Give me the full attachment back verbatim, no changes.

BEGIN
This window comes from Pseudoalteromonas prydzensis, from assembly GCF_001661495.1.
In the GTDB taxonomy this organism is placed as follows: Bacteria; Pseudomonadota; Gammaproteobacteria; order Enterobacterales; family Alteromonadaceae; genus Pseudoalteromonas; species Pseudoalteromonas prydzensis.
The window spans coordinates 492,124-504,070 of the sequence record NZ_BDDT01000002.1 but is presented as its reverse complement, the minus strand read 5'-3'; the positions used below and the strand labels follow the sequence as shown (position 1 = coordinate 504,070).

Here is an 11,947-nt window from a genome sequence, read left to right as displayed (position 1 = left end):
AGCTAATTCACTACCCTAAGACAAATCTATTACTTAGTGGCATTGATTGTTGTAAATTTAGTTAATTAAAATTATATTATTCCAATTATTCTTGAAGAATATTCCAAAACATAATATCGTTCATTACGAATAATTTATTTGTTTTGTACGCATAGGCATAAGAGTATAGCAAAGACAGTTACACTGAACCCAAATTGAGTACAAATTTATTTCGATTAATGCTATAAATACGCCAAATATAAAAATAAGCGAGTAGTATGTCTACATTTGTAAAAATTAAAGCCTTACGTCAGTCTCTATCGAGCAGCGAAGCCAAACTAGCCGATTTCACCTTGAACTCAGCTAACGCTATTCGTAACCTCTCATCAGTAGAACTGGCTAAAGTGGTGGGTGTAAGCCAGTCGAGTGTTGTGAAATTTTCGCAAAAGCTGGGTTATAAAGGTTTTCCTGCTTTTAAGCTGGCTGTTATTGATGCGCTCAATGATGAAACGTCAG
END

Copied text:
This window comes from Pseudoalteromonas prydzensis, from assembly GCF_001661495.1.
In the GTDB taxonomy this organism is placed as follows: Bacteria; Pseudomonadota; Gammaproteobacteria; order Enterobacterales; family Alteromonadaceae; genus Pseudoalteromonas; species Pseudoalteromonas prydzensis.
The window spans coordinates 492,124-504,070 of the sequence record NZ_BDDT01000002.1 but is presented as its reverse complement, the minus strand read 5'-3'; the positions used below and the strand labels follow the sequence as shown (position 1 = coordinate 504,070).

Here is an 11,947-nt window from a genome sequence, read left to right as displayed (position 1 = left end):
AGCTAATTCACTACCCTAAGACAAATCTATTACTTAGTGGCATTGATTGTTGTAAATTTAGTTAATTAAAATTATATTATTCCAATTATTCTTGAAGAATATTCCAAAACATAATATCGTTCATTACGAATAATTTATTTGTTTTGTACGCATAGGCATAAGAGTATAGCAAAGACAGTTACACTGAACCCAAATTGAGTACAAATTTATTTCGATTAATGCTATAAATACGCCAAATATAAAAATAAGCGAGTAGTATGTCTACATTTGTAAAAATTAAAGCCTTACGTCAGTCTCTATCGAGCAGCGAAGCCAAACTAGCCGATTTCACCTTGAACTCAGCTAACGCTATTCGTAACCTCTCATCAGTAGAACTGGCTAAAGTGGTGGGTGTAAGCCAGTCGAGTGTTGTGAAATTTTCGCAAAAGCTGGGTTATAAAGGTTTTCCTGCTTTTAAGCTGGCTGTTATTGATGCGCTCAATGATGAAACGTCAG